There never was a time that Dave Thompson did not like trains. Both the Erie and the Lackawanna passed through his hometown of Savona, in southern New York State. As a boy, he played at the Erie depot, eager to catch any action on the lightly traveled line. He spent afternoons at the Lackawanna station, watching mail drops and retrievals, thrilled to see the steel arm of the RPO snatch the mailbag. No wonder the merged pair of Erie-Lackawanna is his favorite railroad.
Of the two roads that formed EL, Dave focuses on the Erie because it is underrepresented in the NRMRC. Besides, he notes, club member "Don Cariss is such a big Lackawanna fan, he just doesn’t leave any room" for another. Among present day railroads, Dave prefers Susquehanna.
Dave had an electric train, pulled by a Santa Fe steamer, during his childhood. But he did not seriously consider rail modeling as a hobby until 1991, when his son Chris returned from the Neuse River Valley train show and told of the NRMRC’s NTRAK layout. The modular concept intrigued Dave, and Chris’s gift to him that Christmas — a caboose and other railroad cars in 1:160 scale, all in EL colors — caused the elder Thompson to wonder: "What was I to do with these cars, except to find out more about this N scale?" He helped Chris build a four-foot module, attended a NRMRC meeting, and joined the club in 1992. Since then, Dave has helped build, renovate, haul, and store club equipment, spent entire weekends working the layouts, wherever the venue, and has served two terms as Standards Committee chairman.
Admitting he will "give advice on almost anything," Dave is best known as a benchwork expert. From the time he participated in his first show, his passion has been streamlining the layout setup and tear-down process. Many NRMRCers remember the pictographic "No Bolts" signs from his campaign to replace separately attached module legs with the permanently mounted, quickly deployed, fold-down type. Dave also likes trying to solve electrical problems and is committed to the DCC revolution. To beginners in the hobby, he suggests: "Save your money until you’ve looked around. Talk to people about equipment and where to buy it, and join a club" to learn from those with experience.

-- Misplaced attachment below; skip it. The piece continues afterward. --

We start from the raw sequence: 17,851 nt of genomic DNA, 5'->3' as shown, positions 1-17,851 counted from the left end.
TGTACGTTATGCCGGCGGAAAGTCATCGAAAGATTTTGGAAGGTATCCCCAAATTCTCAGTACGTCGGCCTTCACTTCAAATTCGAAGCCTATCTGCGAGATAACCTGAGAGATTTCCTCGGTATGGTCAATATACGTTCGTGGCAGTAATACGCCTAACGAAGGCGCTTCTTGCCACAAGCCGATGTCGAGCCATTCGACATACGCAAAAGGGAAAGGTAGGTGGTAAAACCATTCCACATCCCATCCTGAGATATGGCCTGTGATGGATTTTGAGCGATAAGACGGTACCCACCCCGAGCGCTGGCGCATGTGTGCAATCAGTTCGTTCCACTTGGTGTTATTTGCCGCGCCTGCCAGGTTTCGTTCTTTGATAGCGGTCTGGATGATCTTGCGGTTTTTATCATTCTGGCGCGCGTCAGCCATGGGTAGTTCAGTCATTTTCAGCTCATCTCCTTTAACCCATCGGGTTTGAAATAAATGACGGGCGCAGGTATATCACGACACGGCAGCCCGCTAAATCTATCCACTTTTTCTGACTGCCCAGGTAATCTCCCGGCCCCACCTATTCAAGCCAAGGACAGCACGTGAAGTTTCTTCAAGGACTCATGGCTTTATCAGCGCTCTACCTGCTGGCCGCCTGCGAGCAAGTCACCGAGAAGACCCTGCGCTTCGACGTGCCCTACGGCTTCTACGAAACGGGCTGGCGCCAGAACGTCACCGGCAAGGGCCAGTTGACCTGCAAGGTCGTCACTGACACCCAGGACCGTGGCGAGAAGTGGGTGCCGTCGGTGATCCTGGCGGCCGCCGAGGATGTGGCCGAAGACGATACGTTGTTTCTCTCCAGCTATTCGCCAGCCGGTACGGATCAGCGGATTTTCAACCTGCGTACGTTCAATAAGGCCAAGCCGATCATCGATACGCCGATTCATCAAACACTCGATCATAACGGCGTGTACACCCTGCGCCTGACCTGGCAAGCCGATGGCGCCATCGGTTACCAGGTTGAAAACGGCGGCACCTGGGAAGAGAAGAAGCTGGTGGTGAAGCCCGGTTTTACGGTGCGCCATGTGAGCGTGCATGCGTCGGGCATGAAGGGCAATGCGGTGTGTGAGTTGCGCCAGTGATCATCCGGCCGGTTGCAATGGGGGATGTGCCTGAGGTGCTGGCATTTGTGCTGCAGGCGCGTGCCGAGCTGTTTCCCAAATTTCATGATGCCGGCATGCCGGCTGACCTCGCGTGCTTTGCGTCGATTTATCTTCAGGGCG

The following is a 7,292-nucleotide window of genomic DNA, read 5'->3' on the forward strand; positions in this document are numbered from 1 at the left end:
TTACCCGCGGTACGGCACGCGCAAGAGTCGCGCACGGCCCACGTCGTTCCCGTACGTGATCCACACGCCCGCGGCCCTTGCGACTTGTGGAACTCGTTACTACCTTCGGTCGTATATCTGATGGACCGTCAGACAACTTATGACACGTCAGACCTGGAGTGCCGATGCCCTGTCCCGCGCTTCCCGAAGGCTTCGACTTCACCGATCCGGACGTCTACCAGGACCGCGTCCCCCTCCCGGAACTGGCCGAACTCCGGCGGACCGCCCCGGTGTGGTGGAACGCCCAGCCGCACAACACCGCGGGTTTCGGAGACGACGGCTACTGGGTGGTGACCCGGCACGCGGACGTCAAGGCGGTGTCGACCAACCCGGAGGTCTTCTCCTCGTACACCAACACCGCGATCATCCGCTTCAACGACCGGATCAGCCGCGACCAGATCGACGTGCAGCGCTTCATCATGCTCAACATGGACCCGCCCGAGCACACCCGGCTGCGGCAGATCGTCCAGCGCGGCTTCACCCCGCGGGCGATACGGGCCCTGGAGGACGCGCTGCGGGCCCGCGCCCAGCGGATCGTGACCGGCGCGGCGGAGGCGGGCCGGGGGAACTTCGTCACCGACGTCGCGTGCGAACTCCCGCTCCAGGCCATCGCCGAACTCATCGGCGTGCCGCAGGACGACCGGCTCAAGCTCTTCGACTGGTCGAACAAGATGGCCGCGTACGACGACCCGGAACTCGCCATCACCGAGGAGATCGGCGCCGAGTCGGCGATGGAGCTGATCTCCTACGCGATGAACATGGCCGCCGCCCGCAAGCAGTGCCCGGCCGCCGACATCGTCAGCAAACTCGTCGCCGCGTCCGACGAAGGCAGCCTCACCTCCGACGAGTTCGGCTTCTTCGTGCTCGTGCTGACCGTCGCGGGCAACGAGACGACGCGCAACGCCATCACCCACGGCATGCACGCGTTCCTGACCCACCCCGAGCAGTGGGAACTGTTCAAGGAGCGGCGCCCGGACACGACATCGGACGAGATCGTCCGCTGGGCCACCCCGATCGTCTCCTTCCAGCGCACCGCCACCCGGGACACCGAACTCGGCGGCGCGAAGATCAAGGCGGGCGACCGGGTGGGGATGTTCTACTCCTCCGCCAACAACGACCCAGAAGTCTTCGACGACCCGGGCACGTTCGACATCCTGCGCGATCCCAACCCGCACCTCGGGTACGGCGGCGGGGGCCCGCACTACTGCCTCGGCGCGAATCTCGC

Dave’s favorite prototype railroad experience occurred when he and his wife rode the California Zephyr, Capitol Limited and Silver Star from San Francisco to Raleigh. Among other cherished rail memories is a nighttime visit, at age five or six, with his family to the New York Central yard in Corning, NY. NYC’s steam era was closing fast; Dave recalls climbing into the cab of a locomotive on the verge of extinction and watching the fireman open the firebox doors to stoke the flames. And there is also the time, years later, when he took Chris to see the rail yard in Rochester, NY, and an engineer switching cars invited them along for a cab ride.
Dave graduated from DeVry Institute, where he studied electronics and communications. He worked for radio pioneer Stromberg-Carlson first in Rochester, NY and then in Florida until accepting employment with Northern Telecom in 1981. Dave is now retired from Nortel. He and his wife live in Moriah.
Long interested in things mechanical, Dave built and flew fuel and electric-powered R/C aircraft before discovering model railroading. Of the two types, he prefers battery-powered planes. "You can go off on a quiet morning and not bother anybody," he said, and there’s no wailing motor to distract from enjoying the flight, the outdoors, and the pleasure of introspection.
These days, N scale railroading is the hobby of choice, and Dave would enjoy running a freight yard as part of a layout operating session. He also finds live-steam model railroading fascinating, but says that active pursuit of that pastime would land him on a "slippery slope. I couldn’t support a Kato habit and that, too."
|Module Name||Module Standard||Module type|
|Conhocton River Valley||T-TRAK||Straight|
|Conhocton River Valley - East||T-TRAK||Straight|
|Conhocton River Valley - West||T-TRAK||Straight|
|Lollipop Farm||NTRAK||Reverse loop|
|Red Rock Junction||NTRAK||Junction (Corner + Spine)|
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